To kick off the first week we were handed our first assignment: to create a visual representation of the notions of structure, form, space and temporality, as attributes of the built environment as one would see it embodied in the description of one of the 55 cities in Calvino, from the book Invisible Cities. The parameters were to only use rectangles and squares to represent the city, in a maximum of 3 shades.

The author,  Italo Calvino (October 15, 1923–September 19, 1985) was born in Cuba and grew up in Italy. His novel is a series of descriptions, really conversations, told by the fictitious Marco Polo to Kublai Khan.

“Cities, like dreams, are made of desires and fears, even if the thread of their discourse is secret, their rules are absurd, their perspectives deceitful, and everything conceals something else.”

As Marco travels round the world on the Emperor’s business, his job is not to bring back treasure or trade, but to barter in stories – the accumulated wealth of his imagination. I chose to represent the Trading City 2, Chloe:

“In Chloe, a great city, the people who move through the streets are all strangers. At each encounter, they imagine a thousand things about one another; meetings which could take place between them, conversations, surprises, caresses, bites. But no one greets anyone; eyes lock for a second, then dart away, seeking other eyes, never stopping.

A girl comes along, twirling a parasol on her shoulder, and twirling slightly also her rounded hips. A woman in black comes along, showing her full age, her eyes restless beneath her veil, her lips trembling. At tattooed giant comes along; a young man with white hair; a female dwarf; two girls, twins, dressed in coral. Something runs among them, an exchange of glances link lines that connect one figure with another and draws arrows, stars, triangles, until all combinations are used up in a moment, and other characters come on to the scene: a blind man with a cheetah on a leash, a courtesan with an ostrich-plume fan, an ephebe, a Fat Woman. And thus, when some people happen to find themselves together, taking shelter from the rain under an arcade, or crowding beneath an awning of the bazaar, or stopping to listen to the band in the square, meetings, seductions, copulations, orgies are consummated among them without a word exchanged, without a finger touching anything, almost without an eye raised.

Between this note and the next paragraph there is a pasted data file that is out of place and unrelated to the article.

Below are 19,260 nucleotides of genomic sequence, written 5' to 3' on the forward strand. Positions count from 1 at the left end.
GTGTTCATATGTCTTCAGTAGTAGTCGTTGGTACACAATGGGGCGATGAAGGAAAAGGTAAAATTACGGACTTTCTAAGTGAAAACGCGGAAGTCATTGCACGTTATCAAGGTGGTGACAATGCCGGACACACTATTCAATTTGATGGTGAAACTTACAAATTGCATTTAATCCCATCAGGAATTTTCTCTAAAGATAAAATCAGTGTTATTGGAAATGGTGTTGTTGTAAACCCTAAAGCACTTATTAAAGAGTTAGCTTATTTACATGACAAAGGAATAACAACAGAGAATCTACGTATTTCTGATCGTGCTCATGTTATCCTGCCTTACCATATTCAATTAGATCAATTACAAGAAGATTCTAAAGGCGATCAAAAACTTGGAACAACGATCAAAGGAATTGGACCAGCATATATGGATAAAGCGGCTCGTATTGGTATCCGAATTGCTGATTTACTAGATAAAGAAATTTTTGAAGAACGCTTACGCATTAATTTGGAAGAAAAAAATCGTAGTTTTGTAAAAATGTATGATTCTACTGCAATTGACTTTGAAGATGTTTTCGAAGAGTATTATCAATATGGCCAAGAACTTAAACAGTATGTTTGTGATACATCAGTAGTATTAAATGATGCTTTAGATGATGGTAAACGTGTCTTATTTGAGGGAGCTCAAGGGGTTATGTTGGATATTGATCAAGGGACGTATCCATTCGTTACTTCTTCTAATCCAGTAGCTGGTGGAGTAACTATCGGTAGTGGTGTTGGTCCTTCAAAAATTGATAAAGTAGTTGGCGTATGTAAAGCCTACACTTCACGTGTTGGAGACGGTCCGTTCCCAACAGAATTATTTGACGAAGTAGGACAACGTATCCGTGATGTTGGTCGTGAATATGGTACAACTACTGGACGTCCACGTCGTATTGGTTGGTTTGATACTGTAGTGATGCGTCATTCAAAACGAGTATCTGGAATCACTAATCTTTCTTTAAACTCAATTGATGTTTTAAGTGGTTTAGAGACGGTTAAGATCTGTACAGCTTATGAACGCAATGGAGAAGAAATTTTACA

A voluptuous vibration constantly stirs Chloe, the most chaste of cities. If men and women began to live their ephemeral dreams, every phantom would become a person with whom to begin a story of pursuits, pretences, misunderstandings, clashes, oppressions, and the carousel of fantasies would stop.”

VGHSAS001 - Invisible City Representation-01

As many invisible lines pass throughout cities as visible ones. When strangers pass one another in the streets of Chloe, an invisible line of connectivity runs between them; it symbolises the potential connection with another person that is instantly felt but not yet made real. Despite all these possibilities of interaction, it is rare that any interaction actually occurs.  So while there is an intense desire for connection that pervades Chloe, it is in reality “the most chaste cities”,  a city of silent people with curious minds. Experience is artificial, an illusion, where connection exists on another dimension; a virtual reality.

The book describes  all the cities ever dreamed of; thin cities, cities and desire, cities and the dead, cities and memory, continuous cites, cities and signs. And yet all of them are part descriptions of one city: Venice. I realised the evocative quality of Calvino’s writing lies in his ability to write lightly:

My working method has more often than not involved the subtraction of weight. I have tried to remove weight, sometimes from people, sometimes from heavenly bodies, sometimes from cities; above all I have tried to remove weight from the structure of stories and from language… I have come to consider lightness a value rather than a defect.


Italo Calvino Portrait

Assignment 1.1. Invisible City: Chloe